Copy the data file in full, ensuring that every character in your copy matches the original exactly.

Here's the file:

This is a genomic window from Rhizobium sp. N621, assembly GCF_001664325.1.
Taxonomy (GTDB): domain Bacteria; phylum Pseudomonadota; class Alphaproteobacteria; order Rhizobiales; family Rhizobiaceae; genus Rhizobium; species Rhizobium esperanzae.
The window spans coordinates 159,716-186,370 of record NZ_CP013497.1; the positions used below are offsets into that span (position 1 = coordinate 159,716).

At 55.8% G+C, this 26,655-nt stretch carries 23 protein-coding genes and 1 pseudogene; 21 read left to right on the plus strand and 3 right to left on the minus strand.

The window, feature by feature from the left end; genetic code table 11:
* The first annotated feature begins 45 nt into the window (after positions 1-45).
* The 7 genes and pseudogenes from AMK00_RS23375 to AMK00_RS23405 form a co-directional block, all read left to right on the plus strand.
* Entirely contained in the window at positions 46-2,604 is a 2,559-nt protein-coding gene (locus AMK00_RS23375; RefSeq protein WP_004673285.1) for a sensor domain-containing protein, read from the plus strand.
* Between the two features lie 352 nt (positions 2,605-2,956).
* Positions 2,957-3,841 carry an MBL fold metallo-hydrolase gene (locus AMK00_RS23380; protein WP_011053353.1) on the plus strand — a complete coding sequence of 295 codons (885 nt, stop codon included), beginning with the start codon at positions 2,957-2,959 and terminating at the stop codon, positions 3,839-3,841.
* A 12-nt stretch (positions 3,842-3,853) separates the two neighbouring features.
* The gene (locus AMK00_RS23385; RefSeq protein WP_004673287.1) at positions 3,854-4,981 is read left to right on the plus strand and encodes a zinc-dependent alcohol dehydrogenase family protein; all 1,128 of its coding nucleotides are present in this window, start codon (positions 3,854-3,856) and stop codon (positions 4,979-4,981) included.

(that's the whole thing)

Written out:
This is a genomic window from Rhizobium sp. N621, assembly GCF_001664325.1.
Taxonomy (GTDB): domain Bacteria; phylum Pseudomonadota; class Alphaproteobacteria; order Rhizobiales; family Rhizobiaceae; genus Rhizobium; species Rhizobium esperanzae.
The window spans coordinates 159,716-186,370 of record NZ_CP013497.1; the positions used below are offsets into that span (position 1 = coordinate 159,716).

At 55.8% G+C, this 26,655-nt stretch carries 23 protein-coding genes and 1 pseudogene; 21 read left to right on the plus strand and 3 right to left on the minus strand.

The window, feature by feature from the left end; genetic code table 11:
* The first annotated feature begins 45 nt into the window (after positions 1-45).
* The 7 genes and pseudogenes from AMK00_RS23375 to AMK00_RS23405 form a co-directional block, all read left to right on the plus strand.
* Entirely contained in the window at positions 46-2,604 is a 2,559-nt protein-coding gene (locus AMK00_RS23375; RefSeq protein WP_004673285.1) for a sensor domain-containing protein, read from the plus strand.
* Between the two features lie 352 nt (positions 2,605-2,956).
* Positions 2,957-3,841 carry an MBL fold metallo-hydrolase gene (locus AMK00_RS23380; protein WP_011053353.1) on the plus strand — a complete coding sequence of 295 codons (885 nt, stop codon included), beginning with the start codon at positions 2,957-2,959 and terminating at the stop codon, positions 3,839-3,841.
* A 12-nt stretch (positions 3,842-3,853) separates the two neighbouring features.
* The gene (locus AMK00_RS23385; RefSeq protein WP_004673287.1) at positions 3,854-4,981 is read left to right on the plus strand and encodes a zinc-dependent alcohol dehydrogenase family protein; all 1,128 of its coding nucleotides are present in this window, start codon (positions 3,854-3,856) and stop codon (positions 4,979-4,981) included.